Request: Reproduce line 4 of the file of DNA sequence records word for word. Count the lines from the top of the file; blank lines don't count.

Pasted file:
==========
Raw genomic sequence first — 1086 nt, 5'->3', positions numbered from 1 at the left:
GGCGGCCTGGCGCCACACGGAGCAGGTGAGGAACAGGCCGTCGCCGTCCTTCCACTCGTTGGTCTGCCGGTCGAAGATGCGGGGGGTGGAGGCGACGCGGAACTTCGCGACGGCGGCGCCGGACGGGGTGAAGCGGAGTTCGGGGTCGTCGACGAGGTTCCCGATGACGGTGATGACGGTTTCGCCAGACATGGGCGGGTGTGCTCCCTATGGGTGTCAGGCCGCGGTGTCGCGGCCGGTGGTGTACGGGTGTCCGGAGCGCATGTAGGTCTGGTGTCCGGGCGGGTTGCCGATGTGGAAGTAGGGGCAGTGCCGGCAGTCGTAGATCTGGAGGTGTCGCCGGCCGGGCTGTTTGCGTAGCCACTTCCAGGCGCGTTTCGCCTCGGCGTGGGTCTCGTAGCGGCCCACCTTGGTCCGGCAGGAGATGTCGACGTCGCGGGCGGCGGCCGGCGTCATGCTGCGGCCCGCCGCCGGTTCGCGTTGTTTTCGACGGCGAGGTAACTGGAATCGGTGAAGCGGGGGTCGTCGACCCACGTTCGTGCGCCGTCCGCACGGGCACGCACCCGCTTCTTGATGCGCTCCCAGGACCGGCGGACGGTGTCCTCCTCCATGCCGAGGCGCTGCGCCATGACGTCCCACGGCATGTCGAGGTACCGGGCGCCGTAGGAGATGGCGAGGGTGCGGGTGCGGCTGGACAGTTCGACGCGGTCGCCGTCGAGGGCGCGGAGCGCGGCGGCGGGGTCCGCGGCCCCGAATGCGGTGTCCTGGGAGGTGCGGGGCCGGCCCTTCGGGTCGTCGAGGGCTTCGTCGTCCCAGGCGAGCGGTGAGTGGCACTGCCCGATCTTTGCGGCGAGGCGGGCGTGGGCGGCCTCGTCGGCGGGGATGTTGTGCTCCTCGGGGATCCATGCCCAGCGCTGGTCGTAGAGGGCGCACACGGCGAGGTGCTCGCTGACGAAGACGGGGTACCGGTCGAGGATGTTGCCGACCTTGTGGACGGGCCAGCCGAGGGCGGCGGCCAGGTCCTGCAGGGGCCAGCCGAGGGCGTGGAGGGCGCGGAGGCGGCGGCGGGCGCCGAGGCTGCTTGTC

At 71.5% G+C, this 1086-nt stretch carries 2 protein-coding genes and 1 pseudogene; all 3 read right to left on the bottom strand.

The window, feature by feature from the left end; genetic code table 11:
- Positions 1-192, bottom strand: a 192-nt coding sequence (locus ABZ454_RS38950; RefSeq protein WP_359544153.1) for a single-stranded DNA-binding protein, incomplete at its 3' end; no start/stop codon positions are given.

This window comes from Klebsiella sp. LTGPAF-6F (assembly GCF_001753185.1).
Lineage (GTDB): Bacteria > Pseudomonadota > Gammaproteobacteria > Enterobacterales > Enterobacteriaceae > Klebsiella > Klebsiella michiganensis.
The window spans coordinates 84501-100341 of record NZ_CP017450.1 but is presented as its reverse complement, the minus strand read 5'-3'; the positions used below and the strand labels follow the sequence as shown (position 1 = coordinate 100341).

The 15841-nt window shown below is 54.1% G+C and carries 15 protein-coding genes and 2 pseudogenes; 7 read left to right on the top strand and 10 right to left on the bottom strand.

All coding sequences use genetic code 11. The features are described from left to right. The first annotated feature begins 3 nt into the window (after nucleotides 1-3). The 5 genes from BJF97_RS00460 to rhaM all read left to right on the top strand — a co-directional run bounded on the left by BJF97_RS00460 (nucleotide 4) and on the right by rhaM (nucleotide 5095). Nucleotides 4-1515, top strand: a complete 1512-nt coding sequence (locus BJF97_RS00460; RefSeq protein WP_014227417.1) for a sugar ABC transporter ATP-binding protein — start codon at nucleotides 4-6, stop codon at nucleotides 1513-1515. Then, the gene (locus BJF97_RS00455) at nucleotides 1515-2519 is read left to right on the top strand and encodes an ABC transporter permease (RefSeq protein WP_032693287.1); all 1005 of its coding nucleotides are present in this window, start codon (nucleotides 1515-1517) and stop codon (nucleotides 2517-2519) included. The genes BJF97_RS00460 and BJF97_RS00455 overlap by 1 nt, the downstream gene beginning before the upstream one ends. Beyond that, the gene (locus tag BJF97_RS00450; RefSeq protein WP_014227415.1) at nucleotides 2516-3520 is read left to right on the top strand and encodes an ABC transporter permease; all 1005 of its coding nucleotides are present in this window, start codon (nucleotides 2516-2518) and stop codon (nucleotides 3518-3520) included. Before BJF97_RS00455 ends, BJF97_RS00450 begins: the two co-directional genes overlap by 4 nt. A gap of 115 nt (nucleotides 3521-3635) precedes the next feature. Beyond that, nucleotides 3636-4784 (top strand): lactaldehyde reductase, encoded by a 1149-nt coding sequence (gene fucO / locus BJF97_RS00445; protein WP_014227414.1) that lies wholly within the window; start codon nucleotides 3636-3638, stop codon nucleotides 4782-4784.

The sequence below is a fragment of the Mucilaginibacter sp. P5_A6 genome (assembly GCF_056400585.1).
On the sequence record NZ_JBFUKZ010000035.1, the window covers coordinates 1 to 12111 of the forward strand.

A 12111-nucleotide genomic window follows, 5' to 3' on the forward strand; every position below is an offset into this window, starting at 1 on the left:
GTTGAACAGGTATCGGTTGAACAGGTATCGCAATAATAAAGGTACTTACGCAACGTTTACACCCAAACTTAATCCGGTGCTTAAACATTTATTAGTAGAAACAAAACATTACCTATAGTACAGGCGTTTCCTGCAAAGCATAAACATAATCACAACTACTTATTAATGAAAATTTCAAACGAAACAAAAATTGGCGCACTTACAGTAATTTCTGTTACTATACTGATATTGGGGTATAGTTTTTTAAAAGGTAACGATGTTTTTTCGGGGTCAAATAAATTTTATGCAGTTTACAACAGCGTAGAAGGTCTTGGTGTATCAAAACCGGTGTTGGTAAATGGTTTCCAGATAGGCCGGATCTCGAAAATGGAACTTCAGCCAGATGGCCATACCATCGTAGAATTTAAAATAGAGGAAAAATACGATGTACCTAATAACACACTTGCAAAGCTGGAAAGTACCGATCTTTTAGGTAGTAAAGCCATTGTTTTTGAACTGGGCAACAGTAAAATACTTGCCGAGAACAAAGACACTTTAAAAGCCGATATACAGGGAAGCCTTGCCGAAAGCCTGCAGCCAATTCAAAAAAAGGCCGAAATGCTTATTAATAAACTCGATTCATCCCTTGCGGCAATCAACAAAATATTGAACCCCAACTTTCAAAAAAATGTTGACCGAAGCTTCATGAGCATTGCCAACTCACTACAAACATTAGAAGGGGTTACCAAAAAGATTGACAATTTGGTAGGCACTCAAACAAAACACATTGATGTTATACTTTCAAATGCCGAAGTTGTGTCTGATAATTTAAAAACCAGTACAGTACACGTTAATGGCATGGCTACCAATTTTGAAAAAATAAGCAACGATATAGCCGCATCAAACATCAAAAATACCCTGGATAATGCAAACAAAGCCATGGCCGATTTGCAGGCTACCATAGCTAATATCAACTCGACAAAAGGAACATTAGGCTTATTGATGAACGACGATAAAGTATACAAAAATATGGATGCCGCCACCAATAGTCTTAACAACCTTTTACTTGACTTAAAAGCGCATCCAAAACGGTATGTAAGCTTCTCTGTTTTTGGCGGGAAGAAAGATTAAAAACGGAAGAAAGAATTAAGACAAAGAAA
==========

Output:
The window, feature by feature from the left end; genetic code table 11: